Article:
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Q&A with SNMMI incoming president Alan Packard

by Sean Ruck, Contributing Editor | June 16, 2020
Molecular Imaging
From the May 2020 issue of HealthCare Business News magazine

There’s also a long-term problem with the availability of molybdenum-99. We haven’t had a domestic supply since the 1980s, when the last U.S. reactor shutdown. The problem was exacerbated when the Canadian Chalk River reactors shut down a few years ago. The manufacturers have done a great job of assembling a coalition of five or six international reactor operators that produce the molybdenum-99 and the processors that separate the molybdenum from the targets after it comes out of the reactors. This was a greater challenge following 9/11 since a lot of these reactors use highly enriched uranium. There was a mandate from the National Nuclear Security Agency to eliminate the use of highly enriched uranium both as a reactor fuel and as a target material. Also, Congress passed AMIPA (American Medical Isotopes Production Act) a few years ago, which provided funding to create domestic supplies of molybdenum-99. One of these projects, Northstar, is already online. Another, SHINE, should be coming online in the next year or so, and there are three or four other companies a little further down the pipeline.

HCB News: We’ve covered the molybdenum-99 shortages extensively over the years, but it sounds like even in the face of the COVID-19 pandemic, the supply is currently steady?
AP: The supply is steady. The accessibility is the problem. Most of the molybdenum-99 is shipped to the U.S. on commercial airliners and a lot of those flights have been cancelled. The biggest challenge seems to be getting it from South Africa to Europe, because there are very few flights coming out of South Africa at the moment.

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HCB News: How does our nuclear medicine program compare to that of Europe?
AP: The environment is very different. In the U.S. in general, nuclear medicine is now part of the radiology departments, whereas in Europe, it’s a freestanding specialty. That may lead to different perceptions by the referring physicians, in terms of the partnerships that are developed and in terms of how new tracers are developed. There are some differences, but I think overall we’re pretty similar. There’s a greater difference in the regulatory environment, in terms of both approval and reimbursement, which leads to faster adoption of new tracers in Europe than in the U.S.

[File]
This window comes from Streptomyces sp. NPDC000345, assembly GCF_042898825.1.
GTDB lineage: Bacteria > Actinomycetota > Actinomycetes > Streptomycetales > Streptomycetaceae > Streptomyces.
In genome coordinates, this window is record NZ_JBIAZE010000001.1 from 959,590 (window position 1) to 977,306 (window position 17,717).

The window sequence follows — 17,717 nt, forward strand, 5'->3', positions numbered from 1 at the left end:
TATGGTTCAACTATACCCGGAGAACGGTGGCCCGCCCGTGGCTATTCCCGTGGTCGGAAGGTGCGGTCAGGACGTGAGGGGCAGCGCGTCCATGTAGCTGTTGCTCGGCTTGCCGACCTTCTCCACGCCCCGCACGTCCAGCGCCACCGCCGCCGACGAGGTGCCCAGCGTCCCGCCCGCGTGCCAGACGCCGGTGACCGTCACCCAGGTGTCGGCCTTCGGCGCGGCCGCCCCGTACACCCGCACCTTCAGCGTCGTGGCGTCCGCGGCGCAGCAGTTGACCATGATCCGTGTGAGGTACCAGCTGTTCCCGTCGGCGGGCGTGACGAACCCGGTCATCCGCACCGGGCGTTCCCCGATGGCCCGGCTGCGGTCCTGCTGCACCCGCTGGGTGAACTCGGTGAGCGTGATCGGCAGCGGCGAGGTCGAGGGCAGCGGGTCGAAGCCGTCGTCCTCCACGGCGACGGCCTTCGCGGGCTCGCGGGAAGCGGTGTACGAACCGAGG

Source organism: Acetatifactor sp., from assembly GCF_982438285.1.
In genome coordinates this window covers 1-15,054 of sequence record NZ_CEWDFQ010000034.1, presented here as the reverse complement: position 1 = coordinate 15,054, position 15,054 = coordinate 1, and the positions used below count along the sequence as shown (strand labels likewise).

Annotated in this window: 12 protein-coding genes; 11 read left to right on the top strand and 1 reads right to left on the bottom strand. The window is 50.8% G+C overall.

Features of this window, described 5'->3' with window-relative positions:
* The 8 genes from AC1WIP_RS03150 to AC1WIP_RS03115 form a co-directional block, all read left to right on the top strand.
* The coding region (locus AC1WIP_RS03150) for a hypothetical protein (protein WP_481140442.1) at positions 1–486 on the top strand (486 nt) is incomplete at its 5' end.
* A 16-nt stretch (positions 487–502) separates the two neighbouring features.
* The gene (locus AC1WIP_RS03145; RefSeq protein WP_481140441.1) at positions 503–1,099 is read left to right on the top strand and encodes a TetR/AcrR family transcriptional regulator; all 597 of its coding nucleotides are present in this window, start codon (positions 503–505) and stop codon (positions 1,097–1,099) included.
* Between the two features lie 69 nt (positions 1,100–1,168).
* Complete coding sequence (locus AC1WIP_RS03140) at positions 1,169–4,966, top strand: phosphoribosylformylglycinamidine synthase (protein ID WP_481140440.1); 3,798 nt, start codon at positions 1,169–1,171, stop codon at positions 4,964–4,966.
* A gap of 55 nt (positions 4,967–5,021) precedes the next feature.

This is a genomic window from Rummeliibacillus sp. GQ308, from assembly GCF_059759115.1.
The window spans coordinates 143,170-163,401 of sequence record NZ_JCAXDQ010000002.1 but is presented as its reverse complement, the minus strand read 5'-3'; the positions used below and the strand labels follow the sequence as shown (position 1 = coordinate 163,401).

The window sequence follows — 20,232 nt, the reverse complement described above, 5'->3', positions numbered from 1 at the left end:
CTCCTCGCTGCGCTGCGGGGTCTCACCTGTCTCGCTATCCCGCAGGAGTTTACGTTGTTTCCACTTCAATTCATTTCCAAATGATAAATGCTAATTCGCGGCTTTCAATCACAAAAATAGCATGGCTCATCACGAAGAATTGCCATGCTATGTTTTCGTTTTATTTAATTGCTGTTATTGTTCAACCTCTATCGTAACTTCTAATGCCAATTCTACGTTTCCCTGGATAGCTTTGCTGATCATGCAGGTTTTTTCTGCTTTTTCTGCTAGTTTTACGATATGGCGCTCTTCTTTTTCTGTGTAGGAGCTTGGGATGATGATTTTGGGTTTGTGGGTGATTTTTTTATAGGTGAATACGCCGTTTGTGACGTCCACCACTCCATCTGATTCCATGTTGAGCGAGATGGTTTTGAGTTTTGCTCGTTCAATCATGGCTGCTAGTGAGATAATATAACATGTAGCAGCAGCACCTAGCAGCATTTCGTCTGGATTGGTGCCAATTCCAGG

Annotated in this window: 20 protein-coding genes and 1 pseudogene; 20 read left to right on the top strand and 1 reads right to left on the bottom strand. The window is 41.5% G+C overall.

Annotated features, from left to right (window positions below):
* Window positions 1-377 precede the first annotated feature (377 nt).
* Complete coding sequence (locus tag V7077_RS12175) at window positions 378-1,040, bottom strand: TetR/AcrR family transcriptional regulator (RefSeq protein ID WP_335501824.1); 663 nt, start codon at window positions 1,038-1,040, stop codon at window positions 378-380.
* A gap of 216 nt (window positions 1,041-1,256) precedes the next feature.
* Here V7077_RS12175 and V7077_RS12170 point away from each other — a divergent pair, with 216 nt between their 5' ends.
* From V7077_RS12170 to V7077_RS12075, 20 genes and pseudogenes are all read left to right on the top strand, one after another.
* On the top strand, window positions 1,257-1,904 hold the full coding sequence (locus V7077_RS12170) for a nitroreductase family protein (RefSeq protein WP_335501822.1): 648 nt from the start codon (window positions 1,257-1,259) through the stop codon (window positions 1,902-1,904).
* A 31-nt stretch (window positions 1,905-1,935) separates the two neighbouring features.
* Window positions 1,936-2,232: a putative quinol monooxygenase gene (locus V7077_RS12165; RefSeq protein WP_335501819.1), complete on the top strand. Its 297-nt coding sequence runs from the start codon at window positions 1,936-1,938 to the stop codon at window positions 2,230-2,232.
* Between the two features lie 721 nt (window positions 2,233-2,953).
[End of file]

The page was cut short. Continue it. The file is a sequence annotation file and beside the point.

HCB News: Hospitals have delayed elective procedures in the face of the epidemic, but are you aware if it’s impacted nuclear medicine-based procedures at all?
AP: There has been a significant slowdown because, as with most other medical procedures, the hospitals are restricting access to procedures that aren’t either urgent or emergent. So the volume of procedures is down significantly in nuclear medicine and in radiology more generally.

HCB News: Other than the pandemic hurting everyone, continued shortages of Mo-99 and reimbursement issues, are there any other big challenges facing members today?
AP: I’d call it more an opportunity — the growth of theranostics. Nuclear medicine has done theranostics since the 40s with I-131 for thyroid cancer. But the development of new agents over the past five years or so and the recent approval of several has provided a great opportunity. The challenge is to make sure that these new agents are broadly adopted. They’re very effective, but their visibility is perhaps not as high as it should be. This is one area where the Society can help a great deal, in terms of educating referring physicians and oncologists, but also educating patients about the availability and effectiveness of these new drugs.

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